Your “skin” or child theme may have started out as Executive Pro, but it has now become something unique. If your site looks normal and everything works, it’s unlikely that whatever small issue resulted in a version bump has anything at all to do with your theme.
Going back to the window thing, if your Roman shade manufacturer releases a new type of shade with a different cord to open and close them, that doesn’t mean your shades suddenly stop working. Yeah, the changes may be nice or useful, but that does NOT make replacement a must. You’d probably only replace your shades if they stopped opening/closing.
Again, as long as the Genesis framework is up to date, your child theme does not need to be updated. There is simply no reason for it.
What if I want to update my Genesis child theme?
If you really feel you may implode if you don’t update your child theme, by all means, update away. You can spend tons of time taking all kinds of precautions to make sure your child theme is not directly edited and can be updated when those tiny version bumps happen. More power to you!
If you build sites for clients, your primary job should be providing a solution that does not hinder or endanger that client’s business, even if you’re no longer available or involved.
Activating a new theme should wipe out all evidence of the old theme. That’s why people use themes. So if a client can’t get rid of the ad code you stuck in Simple Hooks or the link color you added via Jetpack’s CSS module, you’ve succeeded in making WordPress even less intuitive for an end user. Party foul!
Please don’t underestimate the potential issues you create when you ignore best practices. Here are a few examples:
Plugins Can Be Dangerous
Let’s say I’m building a site for a client and I make a bunch of theme-specific changes to a child theme via a custom CSS plugin or a functionality plugin. (See this article for more about using functionality plugins, which should be used for changes that are not specific to your theme.)
Now let’s say my client has some kind of site issue and deactivates or deletes that plugin. Suddenly the client is calling me, frantic, because the site looks insane.
Alternately, let’s say the client has decided to switch to a new premade child theme from StudioPress. The client activates the new theme but doesn’t realize s/he should remove the plugins I used. Suddenly the client is calling me, frantic, because the site looks insane.
Notice how both of these scenarios involve spending time and energy, both on my part AND the client’s, that could have been saved for something more important.
Clients Sometimes Move On
If a client hires someone else to work on his/her site, is that person going to understand why you ignored StudioPress best practices? Will s/he be able to do what the client requests without spending unnecessary time hunting down where the changes live or figuring out why direct edits are being overridden?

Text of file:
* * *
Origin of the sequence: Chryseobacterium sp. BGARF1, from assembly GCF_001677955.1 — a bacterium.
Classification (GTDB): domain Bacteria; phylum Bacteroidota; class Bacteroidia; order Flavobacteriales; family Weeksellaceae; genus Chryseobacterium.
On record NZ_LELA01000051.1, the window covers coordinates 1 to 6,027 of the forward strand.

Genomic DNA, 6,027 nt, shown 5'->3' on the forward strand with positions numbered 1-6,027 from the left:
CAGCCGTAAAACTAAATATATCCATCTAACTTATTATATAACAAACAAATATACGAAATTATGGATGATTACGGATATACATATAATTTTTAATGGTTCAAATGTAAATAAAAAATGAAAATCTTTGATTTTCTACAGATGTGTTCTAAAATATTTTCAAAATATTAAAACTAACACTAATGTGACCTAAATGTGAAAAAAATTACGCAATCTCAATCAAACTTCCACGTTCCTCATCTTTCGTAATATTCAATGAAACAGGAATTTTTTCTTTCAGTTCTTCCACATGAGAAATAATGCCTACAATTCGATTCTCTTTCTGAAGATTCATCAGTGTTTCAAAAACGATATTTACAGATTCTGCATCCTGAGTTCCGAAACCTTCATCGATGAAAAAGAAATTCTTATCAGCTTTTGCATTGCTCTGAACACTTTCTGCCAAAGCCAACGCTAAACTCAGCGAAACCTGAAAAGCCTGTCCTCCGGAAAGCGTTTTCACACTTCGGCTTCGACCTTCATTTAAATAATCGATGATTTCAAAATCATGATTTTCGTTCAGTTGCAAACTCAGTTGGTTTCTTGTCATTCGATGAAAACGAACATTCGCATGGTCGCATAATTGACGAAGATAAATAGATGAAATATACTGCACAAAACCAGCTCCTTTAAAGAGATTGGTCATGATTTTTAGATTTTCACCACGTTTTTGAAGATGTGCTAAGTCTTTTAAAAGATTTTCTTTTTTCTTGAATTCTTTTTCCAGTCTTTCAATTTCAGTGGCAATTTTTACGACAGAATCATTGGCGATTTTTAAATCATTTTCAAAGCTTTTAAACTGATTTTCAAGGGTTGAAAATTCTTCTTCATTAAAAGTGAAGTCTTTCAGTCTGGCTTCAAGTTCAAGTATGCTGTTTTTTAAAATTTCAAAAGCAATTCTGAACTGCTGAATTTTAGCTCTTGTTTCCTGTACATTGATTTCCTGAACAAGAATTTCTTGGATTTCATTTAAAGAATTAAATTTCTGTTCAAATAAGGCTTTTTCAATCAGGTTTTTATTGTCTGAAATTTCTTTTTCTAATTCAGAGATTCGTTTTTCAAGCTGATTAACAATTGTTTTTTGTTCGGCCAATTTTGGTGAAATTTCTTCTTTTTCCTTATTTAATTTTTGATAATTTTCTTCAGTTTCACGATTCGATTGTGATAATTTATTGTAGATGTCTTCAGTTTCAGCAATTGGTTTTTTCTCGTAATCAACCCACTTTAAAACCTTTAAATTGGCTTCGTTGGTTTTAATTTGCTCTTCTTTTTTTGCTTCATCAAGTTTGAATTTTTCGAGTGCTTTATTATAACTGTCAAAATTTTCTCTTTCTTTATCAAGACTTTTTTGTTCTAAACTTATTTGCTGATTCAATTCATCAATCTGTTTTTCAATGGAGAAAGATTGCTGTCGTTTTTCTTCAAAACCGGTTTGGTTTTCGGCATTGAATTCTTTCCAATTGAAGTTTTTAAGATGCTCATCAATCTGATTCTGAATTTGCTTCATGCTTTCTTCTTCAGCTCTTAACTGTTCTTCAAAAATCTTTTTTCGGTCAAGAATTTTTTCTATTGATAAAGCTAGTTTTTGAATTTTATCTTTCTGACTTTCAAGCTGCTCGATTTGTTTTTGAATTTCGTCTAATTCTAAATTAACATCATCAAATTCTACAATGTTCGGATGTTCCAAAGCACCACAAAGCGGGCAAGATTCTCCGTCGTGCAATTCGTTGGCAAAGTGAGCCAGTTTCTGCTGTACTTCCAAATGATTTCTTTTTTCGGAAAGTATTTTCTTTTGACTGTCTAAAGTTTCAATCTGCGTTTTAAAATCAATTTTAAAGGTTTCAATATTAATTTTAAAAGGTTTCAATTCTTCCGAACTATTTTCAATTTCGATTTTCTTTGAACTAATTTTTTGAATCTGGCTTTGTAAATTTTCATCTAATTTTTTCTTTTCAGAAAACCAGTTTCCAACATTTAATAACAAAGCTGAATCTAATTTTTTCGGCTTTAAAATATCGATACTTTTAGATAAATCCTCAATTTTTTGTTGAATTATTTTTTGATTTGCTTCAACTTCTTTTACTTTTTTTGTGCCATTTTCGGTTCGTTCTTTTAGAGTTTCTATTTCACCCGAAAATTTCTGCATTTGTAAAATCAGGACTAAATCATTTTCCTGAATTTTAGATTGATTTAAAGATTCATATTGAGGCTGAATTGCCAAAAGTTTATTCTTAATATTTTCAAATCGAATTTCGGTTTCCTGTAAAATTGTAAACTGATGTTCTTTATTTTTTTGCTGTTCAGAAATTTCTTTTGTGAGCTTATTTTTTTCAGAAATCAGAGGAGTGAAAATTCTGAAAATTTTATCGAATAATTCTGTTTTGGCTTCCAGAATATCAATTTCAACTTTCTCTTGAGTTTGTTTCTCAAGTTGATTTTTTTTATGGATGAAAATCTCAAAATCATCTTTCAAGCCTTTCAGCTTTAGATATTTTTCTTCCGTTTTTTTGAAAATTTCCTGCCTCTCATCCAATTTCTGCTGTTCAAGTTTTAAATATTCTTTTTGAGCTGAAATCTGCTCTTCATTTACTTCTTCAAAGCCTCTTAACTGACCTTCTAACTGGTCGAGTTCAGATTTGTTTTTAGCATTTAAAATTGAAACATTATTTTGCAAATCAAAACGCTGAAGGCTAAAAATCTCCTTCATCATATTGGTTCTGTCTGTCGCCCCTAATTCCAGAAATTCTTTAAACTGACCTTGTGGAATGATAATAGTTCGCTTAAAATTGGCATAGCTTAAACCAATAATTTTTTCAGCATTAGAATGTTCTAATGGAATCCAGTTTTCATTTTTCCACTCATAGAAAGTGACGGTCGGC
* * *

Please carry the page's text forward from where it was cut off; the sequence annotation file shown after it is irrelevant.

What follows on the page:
Ask any seasoned developer and they’ll almost always agree – it’s cheaper to build something new than to work on something another developer built. Why? Because it takes ages to decipher what the other person did and how s/he did it.
If we all used the same methods and standards, clients wouldn’t have to dread hiring someone else or making changes to their websites. Best practices are called that for a reason, and we shouldn’t hold clients hostage by making things hard to manage.
Fears (and Bad Habits) are Contagious
Your clients pick up on a great deal from their interactions with you. If you are constantly stressing about child theme version bumps or miniscule CSS changes, the Genesis framework (which you touted as being easy to use) sounds intimidating and finicky.
If you are freaking out about an update like you’re preparing for war, your client will walk away thinking all updates are bad and should be avoided. This is how you find sites running WP 3.0 (released in 2010) in 2016.
If, though, you build quality child themes – whether your own custom ones or modified versions of others – and follow best practices in updating the Genesis framework only, your client will see (correctly) that updates are nothing to worry about and using a child theme makes good sense.
Just say NO to Genesis child theme updates
As I’ve said, if you just really want to update your Genesis child theme, you can. But I hope this post gives you an overview of the reasons not to do so, as well as the potential problems that can arise if you do.
WordPress makes life so much easier than the days of static HTML sites where every single element had to be coded manually. Genesis makes it even simpler. But that still doesn’t mean a website doesn’t require care and maintenance to continue functioning.
Since Genesis themes do not update in the dashboard (because they aren’t supposed to), trying to force them to be update-ready adds an unnecessary layer of complication.
By setting up your sites (or your clients’ sites) properly – which means everything that should be updated can be updated within the dashboard without breaking anything – you are keeping those sites as frustration-free as possible. This benefits everyone and makes the web a better place.